The Reputations Agency today announced the results of the annual Ireland RepTrak 2017 study of the most highly regarded organisations in Ireland.
Based on the perceptions of more than 4,500 respondents who completed the survey in the first quarter of 2017, the survey quantifies the emotional bond stakeholders have with 50 leading companies and how these connections drive supportive behaviour such as a willingness to purchase a company’s products, recommend the brand, invest, welcome into their community or even work for the company.
Companies are ranked on a Reputation Pulse score from 0-100 based on levels of Trust, Esteem, Admiration and Good Feeling towards the companies and are grouped as Excellent (80+), Strong (70-79), Average (60-69), Weak (40-59) or Poor (Below 40).
The top 10 companies in the Ireland RepTrak 2017 study are:
1. An Post (79.5)
2. Kerry Group (78.1)
3. Bord Bia (78.1)
4. Aldi (77.4)
5. Lidl (76.7)
6. Google (76.1)
7. Boots (75.5)
8. Tourism Ireland (75.3)
9. Aer Lingus (75.2)
10. SuperValu (74.8)
For the second year in succession, indigenous Irish organisations occupy the top three places in the Ireland Reptrak study. Twenty per cent of the firms studied improved their scores significantly this year (by over 3.7 points) whilst only 10% significantly declined.
Overall, the public feel more positive about firms this year than last year when 27% of firms’ reputations significantly declined. This year's average reputation Pulse score is 64.4.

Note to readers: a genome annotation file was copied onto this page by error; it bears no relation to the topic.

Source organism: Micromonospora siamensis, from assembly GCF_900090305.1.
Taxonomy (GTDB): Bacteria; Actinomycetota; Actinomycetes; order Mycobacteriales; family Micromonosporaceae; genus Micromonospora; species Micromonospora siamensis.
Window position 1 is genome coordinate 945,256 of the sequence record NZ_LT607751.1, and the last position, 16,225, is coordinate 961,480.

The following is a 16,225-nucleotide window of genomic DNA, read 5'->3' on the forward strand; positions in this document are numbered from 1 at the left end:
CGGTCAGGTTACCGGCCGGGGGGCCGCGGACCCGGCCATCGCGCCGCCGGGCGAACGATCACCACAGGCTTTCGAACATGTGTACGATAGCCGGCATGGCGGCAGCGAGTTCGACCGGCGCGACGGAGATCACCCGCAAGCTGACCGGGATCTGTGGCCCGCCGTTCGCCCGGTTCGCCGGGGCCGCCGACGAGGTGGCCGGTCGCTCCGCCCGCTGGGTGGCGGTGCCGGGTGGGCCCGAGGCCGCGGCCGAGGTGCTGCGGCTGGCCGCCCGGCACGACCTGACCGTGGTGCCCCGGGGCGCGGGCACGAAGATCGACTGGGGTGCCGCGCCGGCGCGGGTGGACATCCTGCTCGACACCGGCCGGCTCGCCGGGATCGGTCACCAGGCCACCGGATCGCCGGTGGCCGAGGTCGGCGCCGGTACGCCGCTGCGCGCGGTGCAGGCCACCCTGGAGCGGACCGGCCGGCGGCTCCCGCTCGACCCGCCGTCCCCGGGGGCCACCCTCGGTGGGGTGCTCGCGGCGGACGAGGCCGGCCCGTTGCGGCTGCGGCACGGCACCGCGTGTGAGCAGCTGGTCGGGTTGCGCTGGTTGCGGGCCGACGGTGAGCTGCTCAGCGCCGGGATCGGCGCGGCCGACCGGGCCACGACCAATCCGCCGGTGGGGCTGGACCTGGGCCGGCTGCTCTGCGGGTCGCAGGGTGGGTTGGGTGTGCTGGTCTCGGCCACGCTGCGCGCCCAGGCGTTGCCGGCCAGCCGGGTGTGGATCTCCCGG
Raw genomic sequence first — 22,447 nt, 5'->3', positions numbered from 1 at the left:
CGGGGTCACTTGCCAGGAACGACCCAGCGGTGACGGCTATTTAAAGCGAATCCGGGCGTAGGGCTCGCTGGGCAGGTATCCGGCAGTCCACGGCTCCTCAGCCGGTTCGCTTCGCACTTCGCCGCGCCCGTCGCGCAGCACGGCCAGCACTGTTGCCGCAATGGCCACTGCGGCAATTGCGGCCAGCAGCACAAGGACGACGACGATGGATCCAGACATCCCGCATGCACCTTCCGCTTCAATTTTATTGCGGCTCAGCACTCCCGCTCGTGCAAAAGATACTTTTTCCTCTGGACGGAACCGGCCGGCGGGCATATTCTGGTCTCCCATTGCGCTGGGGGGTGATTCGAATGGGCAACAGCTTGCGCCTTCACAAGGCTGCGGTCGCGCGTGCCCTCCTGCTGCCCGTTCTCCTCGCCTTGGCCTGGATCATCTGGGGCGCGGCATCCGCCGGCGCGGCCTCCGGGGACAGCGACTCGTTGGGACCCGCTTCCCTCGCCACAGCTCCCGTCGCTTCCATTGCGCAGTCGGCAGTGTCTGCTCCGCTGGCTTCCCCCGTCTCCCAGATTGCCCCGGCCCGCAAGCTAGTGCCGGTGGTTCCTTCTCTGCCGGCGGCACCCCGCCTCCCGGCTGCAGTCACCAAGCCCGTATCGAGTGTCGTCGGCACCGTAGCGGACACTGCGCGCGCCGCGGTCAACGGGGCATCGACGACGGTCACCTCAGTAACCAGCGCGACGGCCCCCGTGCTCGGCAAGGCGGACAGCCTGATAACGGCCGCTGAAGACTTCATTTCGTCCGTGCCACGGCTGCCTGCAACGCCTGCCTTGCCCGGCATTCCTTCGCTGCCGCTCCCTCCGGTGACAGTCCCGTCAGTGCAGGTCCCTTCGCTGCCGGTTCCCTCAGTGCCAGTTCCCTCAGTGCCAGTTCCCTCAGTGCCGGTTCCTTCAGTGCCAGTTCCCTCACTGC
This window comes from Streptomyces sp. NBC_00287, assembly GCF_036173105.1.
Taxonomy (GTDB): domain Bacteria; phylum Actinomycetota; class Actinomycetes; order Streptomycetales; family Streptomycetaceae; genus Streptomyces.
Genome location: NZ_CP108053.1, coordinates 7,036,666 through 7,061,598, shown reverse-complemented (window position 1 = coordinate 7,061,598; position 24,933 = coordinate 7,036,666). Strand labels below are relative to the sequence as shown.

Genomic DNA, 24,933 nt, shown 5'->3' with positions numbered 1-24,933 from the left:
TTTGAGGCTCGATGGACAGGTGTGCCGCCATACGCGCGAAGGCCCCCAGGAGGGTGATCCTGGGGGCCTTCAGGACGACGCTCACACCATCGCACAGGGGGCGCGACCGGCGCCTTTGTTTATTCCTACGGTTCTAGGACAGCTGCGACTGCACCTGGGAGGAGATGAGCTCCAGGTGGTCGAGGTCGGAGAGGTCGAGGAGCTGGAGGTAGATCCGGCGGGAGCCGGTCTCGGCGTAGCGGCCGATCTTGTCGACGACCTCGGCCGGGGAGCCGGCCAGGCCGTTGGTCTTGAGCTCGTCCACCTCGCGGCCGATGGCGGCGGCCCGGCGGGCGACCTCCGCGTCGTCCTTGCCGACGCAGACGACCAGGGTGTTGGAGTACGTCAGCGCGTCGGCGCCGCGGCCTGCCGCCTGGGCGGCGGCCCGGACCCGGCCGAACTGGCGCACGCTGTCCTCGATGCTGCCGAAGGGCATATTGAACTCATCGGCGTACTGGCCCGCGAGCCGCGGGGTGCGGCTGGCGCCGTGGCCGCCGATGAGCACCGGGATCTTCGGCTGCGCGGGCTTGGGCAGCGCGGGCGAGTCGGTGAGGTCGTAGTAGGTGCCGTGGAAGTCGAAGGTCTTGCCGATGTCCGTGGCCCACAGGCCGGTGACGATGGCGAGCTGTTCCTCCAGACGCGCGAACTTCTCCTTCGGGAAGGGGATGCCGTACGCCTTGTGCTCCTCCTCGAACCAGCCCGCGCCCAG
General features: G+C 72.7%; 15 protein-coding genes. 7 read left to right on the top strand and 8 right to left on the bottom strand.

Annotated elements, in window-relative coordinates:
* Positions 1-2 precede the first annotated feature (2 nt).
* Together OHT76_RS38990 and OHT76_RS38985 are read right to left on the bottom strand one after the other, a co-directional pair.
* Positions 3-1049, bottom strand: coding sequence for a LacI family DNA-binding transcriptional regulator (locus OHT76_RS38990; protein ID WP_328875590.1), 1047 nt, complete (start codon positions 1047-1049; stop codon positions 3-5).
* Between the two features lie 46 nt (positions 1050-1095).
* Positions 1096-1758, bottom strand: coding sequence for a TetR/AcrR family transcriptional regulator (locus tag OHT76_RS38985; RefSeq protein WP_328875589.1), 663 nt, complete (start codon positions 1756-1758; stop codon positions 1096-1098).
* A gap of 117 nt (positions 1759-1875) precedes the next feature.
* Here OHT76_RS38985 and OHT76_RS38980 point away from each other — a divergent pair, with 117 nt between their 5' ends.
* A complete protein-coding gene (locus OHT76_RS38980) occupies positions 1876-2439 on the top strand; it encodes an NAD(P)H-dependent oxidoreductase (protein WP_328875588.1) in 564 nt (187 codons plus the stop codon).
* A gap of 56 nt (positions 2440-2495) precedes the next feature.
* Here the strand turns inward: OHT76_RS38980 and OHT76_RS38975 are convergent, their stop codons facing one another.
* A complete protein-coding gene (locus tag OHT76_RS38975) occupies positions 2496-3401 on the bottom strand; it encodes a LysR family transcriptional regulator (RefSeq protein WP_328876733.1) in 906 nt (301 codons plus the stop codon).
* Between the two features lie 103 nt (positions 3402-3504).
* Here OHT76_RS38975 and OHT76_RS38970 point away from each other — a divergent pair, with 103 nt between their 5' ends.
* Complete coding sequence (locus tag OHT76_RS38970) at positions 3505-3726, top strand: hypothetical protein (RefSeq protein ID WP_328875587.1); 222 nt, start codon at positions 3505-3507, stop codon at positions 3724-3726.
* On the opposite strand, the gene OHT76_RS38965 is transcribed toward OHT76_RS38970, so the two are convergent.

When looking at industry reputations, the Food & Beverage sector remains the most highly regarded while the financial services sector is the weakest with an 18-point difference in reputation scores across sectors.
The Financial Services Insurance sector score fell by 3 points amid rising premiums and general consumer dissatisfaction while the Financial Service Banks sector showed signs of recovery this year, increasing by + 2.25 points.
The research shows that reputation substantially drives business results by increasing the propensity to buy, recommend, trust, invest, work for, or welcome companies into the community.
Consumers in Ireland are ten times more likely to purchase a product or service from a company and seven times more likely to work for a company with an excellent reputation than a company with a poor reputation.
Commenting on the survey results, Managing Director at The Reputations Agency, Niamh Boyle said, "The results show us that people wish to be treated with authenticity, transparency, decency and fairness by the companies they are spending their money with. So much is invested by companies in promoting their products & services, when in fact what people really want to know about is the company behind these products."
She added, "Companies need to invest far more in telling their corporate story in order to build a stronger emotional bond with the public and move the large proportion of fence sitters who really don’t understand the company, to become positive supporters of the company."